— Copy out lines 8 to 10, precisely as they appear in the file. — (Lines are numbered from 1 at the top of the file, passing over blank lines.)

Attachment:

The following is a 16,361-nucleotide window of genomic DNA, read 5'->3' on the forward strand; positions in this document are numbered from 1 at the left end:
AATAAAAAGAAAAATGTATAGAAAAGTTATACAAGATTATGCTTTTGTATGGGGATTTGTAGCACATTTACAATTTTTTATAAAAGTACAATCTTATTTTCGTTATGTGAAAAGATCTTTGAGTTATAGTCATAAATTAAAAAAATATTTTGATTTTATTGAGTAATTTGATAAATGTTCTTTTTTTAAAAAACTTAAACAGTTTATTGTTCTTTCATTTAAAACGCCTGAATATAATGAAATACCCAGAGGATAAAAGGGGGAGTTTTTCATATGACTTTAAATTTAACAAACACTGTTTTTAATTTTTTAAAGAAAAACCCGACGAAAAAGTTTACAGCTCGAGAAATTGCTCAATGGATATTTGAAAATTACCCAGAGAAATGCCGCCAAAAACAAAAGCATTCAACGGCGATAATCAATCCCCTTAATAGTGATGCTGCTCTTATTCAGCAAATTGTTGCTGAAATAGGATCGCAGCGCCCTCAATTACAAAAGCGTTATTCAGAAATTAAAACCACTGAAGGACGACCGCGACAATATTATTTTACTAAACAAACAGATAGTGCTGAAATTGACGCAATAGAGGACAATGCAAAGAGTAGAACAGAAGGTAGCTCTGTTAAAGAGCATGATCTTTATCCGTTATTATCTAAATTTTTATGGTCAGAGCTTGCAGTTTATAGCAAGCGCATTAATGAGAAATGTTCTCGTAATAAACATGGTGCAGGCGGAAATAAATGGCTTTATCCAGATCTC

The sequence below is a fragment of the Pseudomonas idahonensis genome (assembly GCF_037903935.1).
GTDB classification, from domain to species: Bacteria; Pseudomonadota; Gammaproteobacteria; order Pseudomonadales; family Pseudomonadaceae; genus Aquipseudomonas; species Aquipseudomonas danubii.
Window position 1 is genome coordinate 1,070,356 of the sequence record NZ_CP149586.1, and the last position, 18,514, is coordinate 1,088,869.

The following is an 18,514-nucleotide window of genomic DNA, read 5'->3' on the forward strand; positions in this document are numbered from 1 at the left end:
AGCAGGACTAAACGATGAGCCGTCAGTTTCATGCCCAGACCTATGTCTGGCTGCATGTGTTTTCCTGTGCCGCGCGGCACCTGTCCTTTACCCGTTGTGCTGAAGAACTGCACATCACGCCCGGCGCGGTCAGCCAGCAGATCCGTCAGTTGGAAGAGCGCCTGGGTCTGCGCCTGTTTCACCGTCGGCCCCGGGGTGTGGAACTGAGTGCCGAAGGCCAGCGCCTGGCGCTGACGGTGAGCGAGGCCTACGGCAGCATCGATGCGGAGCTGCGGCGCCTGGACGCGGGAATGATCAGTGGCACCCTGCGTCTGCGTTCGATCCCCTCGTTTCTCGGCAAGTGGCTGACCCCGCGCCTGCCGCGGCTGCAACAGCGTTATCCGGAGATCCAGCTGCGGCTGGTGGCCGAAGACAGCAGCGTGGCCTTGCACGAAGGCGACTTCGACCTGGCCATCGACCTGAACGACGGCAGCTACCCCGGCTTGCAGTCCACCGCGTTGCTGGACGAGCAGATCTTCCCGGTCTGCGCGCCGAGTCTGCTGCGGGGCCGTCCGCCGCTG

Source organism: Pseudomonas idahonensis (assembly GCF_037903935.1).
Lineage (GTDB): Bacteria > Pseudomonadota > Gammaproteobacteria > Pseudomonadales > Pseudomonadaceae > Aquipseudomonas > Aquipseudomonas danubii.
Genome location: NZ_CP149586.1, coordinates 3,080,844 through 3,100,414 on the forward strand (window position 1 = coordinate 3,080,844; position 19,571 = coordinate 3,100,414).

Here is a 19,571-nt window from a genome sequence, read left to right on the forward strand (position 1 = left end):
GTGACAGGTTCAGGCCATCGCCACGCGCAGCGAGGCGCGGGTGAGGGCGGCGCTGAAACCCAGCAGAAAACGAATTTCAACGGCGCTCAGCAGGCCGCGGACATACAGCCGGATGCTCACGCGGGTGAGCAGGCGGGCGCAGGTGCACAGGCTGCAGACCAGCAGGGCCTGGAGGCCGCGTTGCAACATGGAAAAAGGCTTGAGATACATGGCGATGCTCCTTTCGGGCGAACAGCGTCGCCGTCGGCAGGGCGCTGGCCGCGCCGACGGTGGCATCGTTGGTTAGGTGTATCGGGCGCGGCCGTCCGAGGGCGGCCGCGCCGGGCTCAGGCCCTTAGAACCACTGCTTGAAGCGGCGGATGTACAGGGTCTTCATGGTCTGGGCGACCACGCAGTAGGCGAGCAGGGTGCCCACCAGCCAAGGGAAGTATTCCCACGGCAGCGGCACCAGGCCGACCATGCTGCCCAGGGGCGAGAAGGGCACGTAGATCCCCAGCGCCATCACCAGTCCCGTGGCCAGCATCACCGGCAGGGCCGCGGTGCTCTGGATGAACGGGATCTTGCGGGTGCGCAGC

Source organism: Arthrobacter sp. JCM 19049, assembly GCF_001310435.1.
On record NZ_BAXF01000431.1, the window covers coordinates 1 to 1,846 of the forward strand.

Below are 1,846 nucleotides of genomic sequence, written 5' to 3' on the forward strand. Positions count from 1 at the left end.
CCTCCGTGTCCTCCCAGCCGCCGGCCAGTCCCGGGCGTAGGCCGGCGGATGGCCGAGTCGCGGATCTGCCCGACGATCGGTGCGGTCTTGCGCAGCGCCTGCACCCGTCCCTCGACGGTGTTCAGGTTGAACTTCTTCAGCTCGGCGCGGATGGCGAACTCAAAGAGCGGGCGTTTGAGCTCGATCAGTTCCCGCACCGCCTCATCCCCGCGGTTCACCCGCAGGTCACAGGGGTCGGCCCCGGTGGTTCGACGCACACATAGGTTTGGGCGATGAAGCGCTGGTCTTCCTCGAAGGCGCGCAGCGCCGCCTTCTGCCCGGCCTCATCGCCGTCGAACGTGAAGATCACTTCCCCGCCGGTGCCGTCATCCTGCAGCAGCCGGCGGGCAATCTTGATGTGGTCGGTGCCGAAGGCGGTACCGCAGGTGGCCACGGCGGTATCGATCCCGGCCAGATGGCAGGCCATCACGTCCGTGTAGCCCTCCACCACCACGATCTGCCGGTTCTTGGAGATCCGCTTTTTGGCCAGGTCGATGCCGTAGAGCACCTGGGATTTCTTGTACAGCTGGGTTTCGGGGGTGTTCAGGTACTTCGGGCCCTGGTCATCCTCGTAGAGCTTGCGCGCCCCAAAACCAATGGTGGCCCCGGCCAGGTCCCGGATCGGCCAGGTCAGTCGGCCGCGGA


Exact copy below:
Source organism: Pseudomonas idahonensis (assembly GCF_037903935.1).
Lineage (GTDB): Bacteria > Pseudomonadota > Gammaproteobacteria > Pseudomonadales > Pseudomonadaceae > Aquipseudomonas > Aquipseudomonas danubii.
Genome location: NZ_CP149586.1, coordinates 3,080,844 through 3,100,414 on the forward strand (window position 1 = coordinate 3,080,844; position 19,571 = coordinate 3,100,414).